I didn't even hear my cat-footed co-worker leave the bag of shiso leaves on my porch. But, to my joy, there it was: a dozen or more peach-fuzzed, feathery edged, heart-shaped shiso leaves, green on one side, purple on the other. Last week she'd sent me an email asking what I do with shiso — I followed up a breathless list of options by asking, "Are you holding?"
The delicate, grassy mint flavor of shiso seems an absolutely Japanese flavor to me, whether fresh with sashimi, dried and sprinkled over rice, or pickled with umeboshi, preserved plums. But it hails from China and adds herby notes to Southeast Asian cooking — in Laos it's pak maengda. Belonging to the genus Perilla, it's sometimes among the plant starts as beefsteak plant (evidently inspired by color) or, according to one state park website, rattlesnake plant (inspired by the sound of seed pods). If you've been growing it as an ornamental (people do), spot it at the market or are lucky enough to receive a contactless delivery of it on your porch, here are some ideas for enjoying shiso. If you're already a fan, it would be unfair of you not to share your favorite serving methods — so do tell.
The shiso leaves my co-worker gave me are larger and heartier than the jade green ones that frequently show up as garnish beside sashimi. But the flavor of the sushi-grade mahi mahi I bought at Little Japan stood up well cradled in a strip of leaf and dipped in soy sauce. While at the shop, I also grabbed a package of needle-thin wheat somen noodles, the unsung heroes of summer. Served cold — sometimes over ice — they're enlivened by a chiffonade of shiso and dipped in cool broth, as in the recipe below. And they cook in a grand total of 3 minutes. Take that, capellini.
But you know what? Get some angel hair pasta, too. Toss it hot with butter, salt and the same shiso chiffonade. A handful of sliced cherry tomatoes, maybe a fried egg with a runny yolk on top, and you have a light summer meal or at least the primi course. And I'm not ready to call it pesto exactly (my Sicilian mother-in-law might see this), but pureed shiso leaves with olive oil and salt are a fine addition to grilled vegetables, too.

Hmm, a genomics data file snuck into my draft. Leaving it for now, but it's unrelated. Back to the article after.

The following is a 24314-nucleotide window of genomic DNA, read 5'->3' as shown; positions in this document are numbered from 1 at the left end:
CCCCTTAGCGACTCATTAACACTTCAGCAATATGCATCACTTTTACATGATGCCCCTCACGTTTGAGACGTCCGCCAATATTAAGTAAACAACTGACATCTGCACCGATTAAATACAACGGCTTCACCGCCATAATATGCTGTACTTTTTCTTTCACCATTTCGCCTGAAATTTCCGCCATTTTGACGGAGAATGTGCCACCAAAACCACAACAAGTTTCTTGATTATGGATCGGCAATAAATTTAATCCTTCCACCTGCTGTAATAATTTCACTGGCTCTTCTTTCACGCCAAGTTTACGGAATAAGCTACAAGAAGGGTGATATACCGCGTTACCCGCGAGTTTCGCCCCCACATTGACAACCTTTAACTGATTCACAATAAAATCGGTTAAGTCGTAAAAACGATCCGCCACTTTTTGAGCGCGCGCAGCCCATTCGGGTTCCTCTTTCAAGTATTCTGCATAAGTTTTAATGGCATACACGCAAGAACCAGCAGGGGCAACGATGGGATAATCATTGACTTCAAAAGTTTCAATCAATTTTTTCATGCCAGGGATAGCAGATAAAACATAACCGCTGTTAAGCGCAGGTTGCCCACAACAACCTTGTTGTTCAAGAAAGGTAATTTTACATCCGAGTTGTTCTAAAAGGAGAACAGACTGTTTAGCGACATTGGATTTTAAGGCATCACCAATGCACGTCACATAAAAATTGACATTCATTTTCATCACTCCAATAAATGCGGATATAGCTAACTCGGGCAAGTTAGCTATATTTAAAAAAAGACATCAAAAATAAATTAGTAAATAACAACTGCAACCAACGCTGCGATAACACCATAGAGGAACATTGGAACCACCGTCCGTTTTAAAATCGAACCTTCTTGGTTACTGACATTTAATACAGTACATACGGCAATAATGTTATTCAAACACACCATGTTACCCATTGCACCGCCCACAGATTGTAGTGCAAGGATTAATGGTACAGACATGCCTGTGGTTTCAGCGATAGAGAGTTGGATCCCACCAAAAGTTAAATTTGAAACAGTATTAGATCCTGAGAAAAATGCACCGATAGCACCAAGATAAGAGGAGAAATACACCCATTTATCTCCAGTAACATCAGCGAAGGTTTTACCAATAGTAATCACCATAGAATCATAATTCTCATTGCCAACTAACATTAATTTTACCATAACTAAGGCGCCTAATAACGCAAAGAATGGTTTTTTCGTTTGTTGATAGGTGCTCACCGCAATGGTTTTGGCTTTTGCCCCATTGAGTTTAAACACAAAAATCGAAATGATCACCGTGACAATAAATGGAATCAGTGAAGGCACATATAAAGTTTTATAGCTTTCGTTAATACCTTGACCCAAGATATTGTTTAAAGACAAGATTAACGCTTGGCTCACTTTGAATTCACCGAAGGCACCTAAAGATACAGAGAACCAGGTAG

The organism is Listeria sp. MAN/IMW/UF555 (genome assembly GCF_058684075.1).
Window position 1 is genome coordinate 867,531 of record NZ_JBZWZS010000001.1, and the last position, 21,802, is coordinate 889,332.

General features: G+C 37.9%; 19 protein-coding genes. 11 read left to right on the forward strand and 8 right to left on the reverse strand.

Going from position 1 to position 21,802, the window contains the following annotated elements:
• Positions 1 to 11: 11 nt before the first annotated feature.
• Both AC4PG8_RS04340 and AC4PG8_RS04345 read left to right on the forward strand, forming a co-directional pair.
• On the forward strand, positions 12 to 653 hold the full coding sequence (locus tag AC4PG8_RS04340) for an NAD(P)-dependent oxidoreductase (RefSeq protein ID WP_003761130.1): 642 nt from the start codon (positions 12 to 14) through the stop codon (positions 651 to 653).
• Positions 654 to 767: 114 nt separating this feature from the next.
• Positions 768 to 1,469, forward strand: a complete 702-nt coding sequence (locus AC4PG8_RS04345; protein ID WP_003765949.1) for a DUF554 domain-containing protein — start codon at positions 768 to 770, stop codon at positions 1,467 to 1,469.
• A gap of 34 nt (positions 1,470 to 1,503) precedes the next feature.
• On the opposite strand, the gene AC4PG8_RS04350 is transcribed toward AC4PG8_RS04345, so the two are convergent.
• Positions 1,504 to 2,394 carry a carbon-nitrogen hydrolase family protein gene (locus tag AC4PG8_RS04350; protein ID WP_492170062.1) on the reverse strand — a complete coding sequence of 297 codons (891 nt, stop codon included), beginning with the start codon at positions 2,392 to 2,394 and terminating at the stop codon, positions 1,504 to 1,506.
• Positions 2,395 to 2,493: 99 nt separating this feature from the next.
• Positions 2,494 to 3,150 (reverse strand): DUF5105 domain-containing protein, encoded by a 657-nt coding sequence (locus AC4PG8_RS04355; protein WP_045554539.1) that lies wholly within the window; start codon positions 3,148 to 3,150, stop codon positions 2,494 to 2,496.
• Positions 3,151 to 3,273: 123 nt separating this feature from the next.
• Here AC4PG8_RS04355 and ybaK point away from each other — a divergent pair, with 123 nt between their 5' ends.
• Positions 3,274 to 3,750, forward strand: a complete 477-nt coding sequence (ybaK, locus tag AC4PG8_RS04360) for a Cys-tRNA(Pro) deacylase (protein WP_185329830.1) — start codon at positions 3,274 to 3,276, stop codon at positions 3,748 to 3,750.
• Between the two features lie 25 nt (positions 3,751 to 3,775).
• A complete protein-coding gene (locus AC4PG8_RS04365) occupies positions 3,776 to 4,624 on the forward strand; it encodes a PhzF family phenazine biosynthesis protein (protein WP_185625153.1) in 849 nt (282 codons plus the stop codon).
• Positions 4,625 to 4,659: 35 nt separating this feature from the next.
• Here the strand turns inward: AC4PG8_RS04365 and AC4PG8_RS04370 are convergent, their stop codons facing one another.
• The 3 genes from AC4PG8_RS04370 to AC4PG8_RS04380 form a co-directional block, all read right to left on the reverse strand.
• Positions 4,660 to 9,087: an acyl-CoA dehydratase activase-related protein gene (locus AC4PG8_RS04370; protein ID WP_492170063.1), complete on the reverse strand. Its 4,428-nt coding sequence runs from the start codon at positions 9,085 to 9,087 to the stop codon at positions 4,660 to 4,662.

Salads benefit from the slight bitterness and mint, too. Slice some Persian cucumbers, sprinkle them with salt. After they've sat a few minutes, squeeze them in your hands and toss them with a teaspoon or more of sesame oil, finely sliced shiso and halved cherry tomatoes.
Shiso also cooks well. In fact, the single fragile leaf in a box of tempura, its thin lace of batter like late frost, might be my favorite. If you're making dumplings, consider slipping a leaf — or part of one in the case of these palm-sized specimens — into the skin before you add the filling and pinch it closed. Not only is it fragrant, but it's all fancy showing through the translucent wrapper. A shiso leaf wrapped around a shrimp, a morsel of chicken or a cube of tofu before brushing with soy sauce and grilling or pan frying is a nice change of pace.
The thing to do really is to rinse and pat dry a fresh leaf and smell it. Tear off a piece and taste it. Then rifle through your refrigerator and experiment. Should you muddle it into a cocktail? Add it to your next batch of poke? Only one way to find out.
Somen with Shiso
Dashi can be made with instant powder (no shame) according to box instructions or by boiling dry bonito flakes with kombu and salt. The middle path is boiling tea bag-like pouches of dashi ingredients — they yield complex flavor with little effort. You can also skip making soup over a hot stove by picking up a bottle of tsuyu, concentrated soup base that works with somen, udon and soba noodles. Make a stronger soup to dip your noodles or thin it a bit with cold water to pour over the noodles. A few shrimp or some shredded chicken breast make nice additions.
4 bundles dry somen noodles
For the broth:
1 tablespoon sake
1/8 cup mirin
1/8 cup Japanese soy sauce
1 ¼ cup dashi broth
Finely sliced shiso
Sliced boiled egg
Ground fresh ginger
Sliced green onion
In a small saucepan, bring the soy sauce, mirin and sake to a boil, and remove from heat. Add the dashi and let cool.
Boil the somen and rinse them in a colander. Place them in a large bowl of ice water until chilled.
Serve in bowls with your chosen toppings, adding broth to the noodles or in smaller bowls on the side for dipping.
Jennifer Fumiko Cahill (she/her) is the arts and features editor at the Journal. Reach her at 442-1400, extension 320, or firstname.lastname@example.org. Follow her on Twitter @JFumikoCahill.